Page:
So that explains her very real look of revulsion
January 11, 2013 11:40 AM   Subscribe

This about Django Unchained so I will put the question inside to avoid spoilers.

I've read that the scene with the bloody hand was all real, that Leonardo DiCaprio had cut his hand on a prop when slamming his hand down on the table and then just went with it.

And that the part where he smears his bloody hand on Kerry Washington's face was not in the script and that the whole thing was just one big take.

A coworker told me that in Alien, no one but John Hurt knew that the alien would come busting out of his chest, so the reactions of the other actors were all pretty real. But I think that is kinda different than the Django incident in that John Hurt was in on it.

Is there a term for this sort of thing? Googling gets me stuff about "things that happen in movies but not in real life" but I guess I'm looking for when acting goes beyond acting and accidentally becomes reality.

I thought it would be cinema veritie but apparently that is something else. And I feel "ad lib" does not quite capture what's going on here.
posted by sio42 to Writing & Language (16 answers total) 8 users marked this as a favorite
Improvisation? It's kind of reality but it's being improvised upon, to support the story.
posted by carter at 11:48 AM on January 11, 2013

Great question! I was wondering it too after hearing about that Django scene. But since you too are wondering, I googled "real reactions in movies" and found this funny list.
posted by xicana63 at 11:48 AM on January 11, 2013 [1 favorite]

Not breaking character?
posted by Atticus Swanson at 11:49 AM on January 11, 2013 [1 favorite]

Googling "unscripted scenes" was a better search result.
posted by xicana63 at 11:52 AM on January 11, 2013 [3 favorites]

I don't know what it is called, or even if there is a name for it, but the final scene of The Graduate is an interesting example--they sit together in the back of the bus, and smile and kiss, but then their faces just sort of go blank and uncertain.

Apparently Mike Nichols, the director, liked to leave the camera rolling after or in between scenes, just to capture this sort of natural reaction or facial expression.
posted by flug at 11:56 AM on January 11, 2013

This scene in Roman Holiday - Audrey Hepburn had no idea of what Gregory Peck was going to do, her reaction is genuine.

They see the sights, including the "Mouth of Truth", a face carved in marble which is said to bite off the hands of liars. When Joe pulls his hand out of the mouth, it appears to be missing, causing Anya to scream. He then pops his hand out of his sleeve and laughs. (Hepburn's shriek was not acting—Peck decided to pull a gag he had once seen Red Skelton do, and did not tell his co-star beforehand.)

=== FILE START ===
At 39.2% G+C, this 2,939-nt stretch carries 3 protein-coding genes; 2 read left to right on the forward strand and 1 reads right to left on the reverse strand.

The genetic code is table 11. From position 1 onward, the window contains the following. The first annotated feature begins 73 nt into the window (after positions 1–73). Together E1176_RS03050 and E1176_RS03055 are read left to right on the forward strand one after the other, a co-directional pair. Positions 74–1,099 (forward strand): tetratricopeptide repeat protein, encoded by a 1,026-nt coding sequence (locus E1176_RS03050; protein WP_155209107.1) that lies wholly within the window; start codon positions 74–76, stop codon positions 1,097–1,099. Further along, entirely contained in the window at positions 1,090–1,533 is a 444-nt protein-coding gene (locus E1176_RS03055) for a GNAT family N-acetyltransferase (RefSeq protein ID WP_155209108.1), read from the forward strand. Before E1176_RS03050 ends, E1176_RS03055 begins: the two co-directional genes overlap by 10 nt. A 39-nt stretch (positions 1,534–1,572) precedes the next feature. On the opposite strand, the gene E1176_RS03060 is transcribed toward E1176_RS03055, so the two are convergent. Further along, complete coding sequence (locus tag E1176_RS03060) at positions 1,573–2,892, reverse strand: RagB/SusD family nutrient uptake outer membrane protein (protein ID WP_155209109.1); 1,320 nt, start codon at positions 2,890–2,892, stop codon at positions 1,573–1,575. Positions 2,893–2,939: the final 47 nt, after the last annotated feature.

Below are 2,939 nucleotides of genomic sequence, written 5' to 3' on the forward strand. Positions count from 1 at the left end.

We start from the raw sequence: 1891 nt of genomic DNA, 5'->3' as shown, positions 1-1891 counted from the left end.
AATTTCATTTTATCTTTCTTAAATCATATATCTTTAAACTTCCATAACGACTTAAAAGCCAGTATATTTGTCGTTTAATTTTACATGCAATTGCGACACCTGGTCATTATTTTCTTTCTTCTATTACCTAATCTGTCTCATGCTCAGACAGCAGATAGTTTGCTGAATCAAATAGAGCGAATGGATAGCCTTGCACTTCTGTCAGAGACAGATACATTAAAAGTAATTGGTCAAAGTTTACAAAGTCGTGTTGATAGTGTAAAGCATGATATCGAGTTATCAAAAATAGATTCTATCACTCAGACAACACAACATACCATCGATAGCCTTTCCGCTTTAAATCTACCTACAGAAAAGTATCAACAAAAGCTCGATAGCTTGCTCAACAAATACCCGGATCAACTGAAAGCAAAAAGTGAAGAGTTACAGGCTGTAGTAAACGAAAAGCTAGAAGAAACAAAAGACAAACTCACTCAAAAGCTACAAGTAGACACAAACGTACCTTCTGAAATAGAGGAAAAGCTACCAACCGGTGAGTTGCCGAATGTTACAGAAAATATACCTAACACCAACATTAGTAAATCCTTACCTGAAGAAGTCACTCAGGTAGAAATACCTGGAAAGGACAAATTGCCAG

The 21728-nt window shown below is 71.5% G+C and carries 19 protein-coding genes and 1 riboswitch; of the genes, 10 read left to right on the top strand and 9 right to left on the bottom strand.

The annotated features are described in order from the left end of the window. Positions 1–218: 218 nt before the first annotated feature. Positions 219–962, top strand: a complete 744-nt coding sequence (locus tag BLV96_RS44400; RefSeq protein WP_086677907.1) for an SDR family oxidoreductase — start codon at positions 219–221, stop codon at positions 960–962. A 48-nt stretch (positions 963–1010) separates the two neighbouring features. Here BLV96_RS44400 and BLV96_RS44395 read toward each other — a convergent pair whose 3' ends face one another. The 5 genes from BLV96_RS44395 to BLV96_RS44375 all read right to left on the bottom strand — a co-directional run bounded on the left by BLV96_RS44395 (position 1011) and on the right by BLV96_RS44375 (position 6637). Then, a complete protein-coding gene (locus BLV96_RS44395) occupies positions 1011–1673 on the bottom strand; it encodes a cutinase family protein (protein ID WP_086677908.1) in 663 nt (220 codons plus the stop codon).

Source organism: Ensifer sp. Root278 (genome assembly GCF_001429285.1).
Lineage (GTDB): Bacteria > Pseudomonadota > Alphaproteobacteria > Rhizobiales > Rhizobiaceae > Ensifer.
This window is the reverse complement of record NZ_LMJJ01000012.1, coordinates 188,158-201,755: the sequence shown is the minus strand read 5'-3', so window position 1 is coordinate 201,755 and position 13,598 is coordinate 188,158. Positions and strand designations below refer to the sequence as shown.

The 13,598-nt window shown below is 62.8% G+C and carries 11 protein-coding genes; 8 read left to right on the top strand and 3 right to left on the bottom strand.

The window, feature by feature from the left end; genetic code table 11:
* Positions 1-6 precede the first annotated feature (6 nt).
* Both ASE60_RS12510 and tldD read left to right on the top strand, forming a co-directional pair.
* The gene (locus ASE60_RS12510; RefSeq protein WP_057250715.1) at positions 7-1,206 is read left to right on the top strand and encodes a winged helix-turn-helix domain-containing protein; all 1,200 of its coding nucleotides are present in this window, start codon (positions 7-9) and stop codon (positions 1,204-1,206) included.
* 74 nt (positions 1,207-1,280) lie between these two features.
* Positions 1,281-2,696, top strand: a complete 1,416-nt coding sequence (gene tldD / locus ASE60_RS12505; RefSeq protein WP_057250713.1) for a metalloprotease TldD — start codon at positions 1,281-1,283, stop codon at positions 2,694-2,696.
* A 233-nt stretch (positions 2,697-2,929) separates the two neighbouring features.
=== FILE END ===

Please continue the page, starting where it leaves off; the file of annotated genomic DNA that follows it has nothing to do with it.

posted by humph at 11:57 AM on January 11, 2013

maybe "not breaking character" and "unscripted scene" is just what it's called.
it's not so much the reactions of the other actors but that something physically unexpected to Leo and he just kept going, as did everyone else. it was just incorporated.

it wasn't premeditated like in Aliens or Roman Holiday and wasn't The Graduate type thing where nothing external happened, they just were at the end of the scene and the movie.
posted by sio42 at 12:02 PM on January 11, 2013

I suppose it could be considered "not wasting film", back when movies used film and it was super expensive. How about "just rolling with it", or a "real reaction" that wound up working out?

Like when Viggo Mortenson kicked the Uruk Hai head at the beginning of the Two Towers and broke his toe. His shout of agony is real. Or when Richard Gere snapped shut the jewelry case in Pretty Woman and startled Julia Roberts and made her laugh? These are probably best described as a "real reaction", which just happened to work well with the story and made it into the movie. There are probably a thousand times more "real reactions" that wind up on the cutting room floor, or the blooper reel.
posted by Elly Vortex at 12:09 PM on January 11, 2013

TVTropes calls this Throw It In.

(TVTropes also makes the same distinction you do; your Alien example would be what it calls Enforced Method Acting instead.)
posted by DevilsAdvocate at 12:10 PM on January 11, 2013 [2 favorites]

It makes me think of "Throw it in" from, but there is likely a more-official term for it.
posted by CancerMan at 12:12 PM on January 11, 2013

In one of the opening scenes of Apocalypse Now, Martin Sheen was actually drunk and cut his hand badly while faking karate moves in front of a mirror. Coppola went with it.
posted by readery at 12:16 PM on January 11, 2013 [1 favorite]

I don't think there's a specific film term for it, but "serendipity" or "luck" would be good general terms for what happens....

(I was also going to link the TV Tropes page but y'all are too fast.)
posted by EmpressCallipygos at 12:19 PM on January 11, 2013

Speaking of TVTropes, there is also an element of "The Show Must Go On" in your example--particularly look at at the examples on the TVTropes page under "Real Life". The general idea is that whatever happens during a performance you just roll with it and incorporate it into the performance.
posted by flug at 12:34 PM on January 11, 2013

In this way, Al Jolson, to alleviate the excruciating pain of an infected in-grown toenail, decided to drop to his knees one night for the conclusion of "My Mammy," thus inadvertently creating his signature gesture.
posted by ubiquity at 12:34 PM on January 11, 2013

Previously, related.
posted by purpleclover at 12:40 PM on January 11, 2013

It is improvising (Django).
posted by heyjude at 1:19 PM on January 11, 2013

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